Celgene backs Cleave in $37M financing to tame protein homeostasis

Cleave Biosciences aims to create novel small molecules that work to control protein homeostasis to treat blood and solid cancers. Now, oncology giant and prolific biotech partner Celgene ($CELG) has joined as an investor in its $37 million Series B round.

The financing will go toward the clinical development of lead candidate CB-5083--a first-in-class, oral inhibitor of p97, which is an enzyme involved in protein homeostasis. It’s being developed for solid and hematologic cancers; it’s in a pair of ongoing Phase I trials in patients with advanced disease.

One of these trials is in solid tumors, and the other is in lymphoid hematologic malignancies, including multiple myeloma. CB-5083 already had Orphan Drug Designation from the FDA to treat multiple myeloma. The round will also help fund further discovery work based on Cleave’s AAA ATPase platform.

“We have been characterizing the safety and tolerability of CB-5083 in cancer patients for about 18 months, and the financing allows us to finalize our dose escalation, (and determine the) maximum tolerated dose, the recommended Phase II dose and regimen of CB-5083,” Cleave CEO Laura Shawver told FierceBiotech.

She added, “We will then evaluate CB-5083 in expansion cohorts in hematological and solid tumor indications. P97 is in a validated pathway in multiple myeloma, so we will be particularly focused on understanding the activity in the multiple myeloma expansion cohort."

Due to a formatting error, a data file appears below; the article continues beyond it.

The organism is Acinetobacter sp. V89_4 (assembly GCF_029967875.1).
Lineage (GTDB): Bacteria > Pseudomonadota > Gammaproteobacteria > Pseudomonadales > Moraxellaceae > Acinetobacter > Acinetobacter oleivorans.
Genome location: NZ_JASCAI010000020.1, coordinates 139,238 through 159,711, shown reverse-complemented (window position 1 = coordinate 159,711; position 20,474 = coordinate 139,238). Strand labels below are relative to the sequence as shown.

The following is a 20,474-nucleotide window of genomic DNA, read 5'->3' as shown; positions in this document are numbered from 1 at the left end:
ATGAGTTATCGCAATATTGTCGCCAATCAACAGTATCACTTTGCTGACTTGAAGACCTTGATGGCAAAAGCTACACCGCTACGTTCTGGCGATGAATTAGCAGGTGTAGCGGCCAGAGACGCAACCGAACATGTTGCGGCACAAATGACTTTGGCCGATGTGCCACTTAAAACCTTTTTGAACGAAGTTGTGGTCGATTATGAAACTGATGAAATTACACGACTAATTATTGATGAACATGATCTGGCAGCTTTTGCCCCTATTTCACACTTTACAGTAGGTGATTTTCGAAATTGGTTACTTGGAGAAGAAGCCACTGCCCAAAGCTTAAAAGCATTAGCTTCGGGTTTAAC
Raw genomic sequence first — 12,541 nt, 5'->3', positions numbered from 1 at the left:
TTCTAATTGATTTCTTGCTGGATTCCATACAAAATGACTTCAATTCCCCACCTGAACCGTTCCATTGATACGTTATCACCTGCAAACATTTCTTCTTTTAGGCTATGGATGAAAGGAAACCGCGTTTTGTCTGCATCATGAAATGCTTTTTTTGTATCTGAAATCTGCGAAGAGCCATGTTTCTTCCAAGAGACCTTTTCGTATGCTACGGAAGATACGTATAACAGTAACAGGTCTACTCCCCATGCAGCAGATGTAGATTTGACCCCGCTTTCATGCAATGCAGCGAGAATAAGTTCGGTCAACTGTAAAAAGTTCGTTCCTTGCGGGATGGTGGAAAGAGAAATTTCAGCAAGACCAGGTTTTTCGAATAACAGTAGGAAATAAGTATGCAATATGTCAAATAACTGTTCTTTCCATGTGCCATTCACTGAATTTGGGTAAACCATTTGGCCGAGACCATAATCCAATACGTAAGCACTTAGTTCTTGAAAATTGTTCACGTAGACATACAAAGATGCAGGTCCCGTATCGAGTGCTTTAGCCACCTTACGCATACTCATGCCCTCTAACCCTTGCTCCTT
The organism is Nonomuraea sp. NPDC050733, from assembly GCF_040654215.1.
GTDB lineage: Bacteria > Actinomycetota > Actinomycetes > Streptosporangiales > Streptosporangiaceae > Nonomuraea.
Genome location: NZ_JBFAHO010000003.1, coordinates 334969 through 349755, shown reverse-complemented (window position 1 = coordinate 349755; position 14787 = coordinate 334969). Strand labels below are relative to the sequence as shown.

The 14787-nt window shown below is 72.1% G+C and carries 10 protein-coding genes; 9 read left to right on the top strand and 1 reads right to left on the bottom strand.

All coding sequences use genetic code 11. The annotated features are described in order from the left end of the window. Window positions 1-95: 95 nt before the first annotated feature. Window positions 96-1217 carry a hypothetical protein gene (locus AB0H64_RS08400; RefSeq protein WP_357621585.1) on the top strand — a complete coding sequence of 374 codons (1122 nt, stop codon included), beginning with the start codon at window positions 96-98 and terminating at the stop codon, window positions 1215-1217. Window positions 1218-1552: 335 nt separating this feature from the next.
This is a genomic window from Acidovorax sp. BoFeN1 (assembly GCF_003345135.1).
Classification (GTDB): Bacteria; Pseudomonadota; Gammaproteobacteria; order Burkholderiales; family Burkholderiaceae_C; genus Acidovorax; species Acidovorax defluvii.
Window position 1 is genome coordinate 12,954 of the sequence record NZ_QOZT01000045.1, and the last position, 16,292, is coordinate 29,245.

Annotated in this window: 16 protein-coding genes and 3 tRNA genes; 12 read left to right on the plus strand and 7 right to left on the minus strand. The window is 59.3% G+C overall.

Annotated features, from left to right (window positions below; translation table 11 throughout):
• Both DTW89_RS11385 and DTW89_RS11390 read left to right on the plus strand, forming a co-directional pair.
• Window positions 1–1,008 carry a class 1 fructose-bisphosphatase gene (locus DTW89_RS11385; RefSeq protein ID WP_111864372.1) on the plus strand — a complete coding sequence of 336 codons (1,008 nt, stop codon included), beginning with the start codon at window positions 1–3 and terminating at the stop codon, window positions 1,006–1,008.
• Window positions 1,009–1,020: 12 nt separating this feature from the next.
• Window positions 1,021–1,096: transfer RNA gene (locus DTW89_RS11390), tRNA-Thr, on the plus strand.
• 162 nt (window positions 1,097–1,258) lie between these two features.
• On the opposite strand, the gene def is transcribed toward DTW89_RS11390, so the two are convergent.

Shawver was an Entrepreneur in Residence for 5AM Ventures starting in the fall of 2010; Cleave was founded the following year with Shawver at the helm. The Burlingame, CA-based startup raised a Series A round that originally dates back to 2011, but was bumped up to $52 million in 2013.

“We’ve had ongoing discussions with Celgene about the importance of p97 as a target for cancer therapy--particularly in multiple myeloma,” said Shawver.

In addition to Celgene, new investors in the latest round include Nextech Invest and Arcus Ventures. A slew of high-profile existing investors also participated: 5AM Ventures, Clarus Ventures, New Enterprise Associates, Orbimed Advisors, U.S. Venture Partners, Astellas Venture Management and Osage University Partners.

Alfred Scheidegger of Nextech and Carol Gallagher of NEA are joining the board as part of the financing. Nextech invested from its dedicated cancer fund.

“Our investment strategy is to basically join at the level where we can evaluate the science and the exit path is understood well that is supported by strong investors,” Scheidegger said. “Cleave fits this definition precisely, we were intrigued by the data for which we expect to achieve clinical proof of concept next year.”

- here's the release

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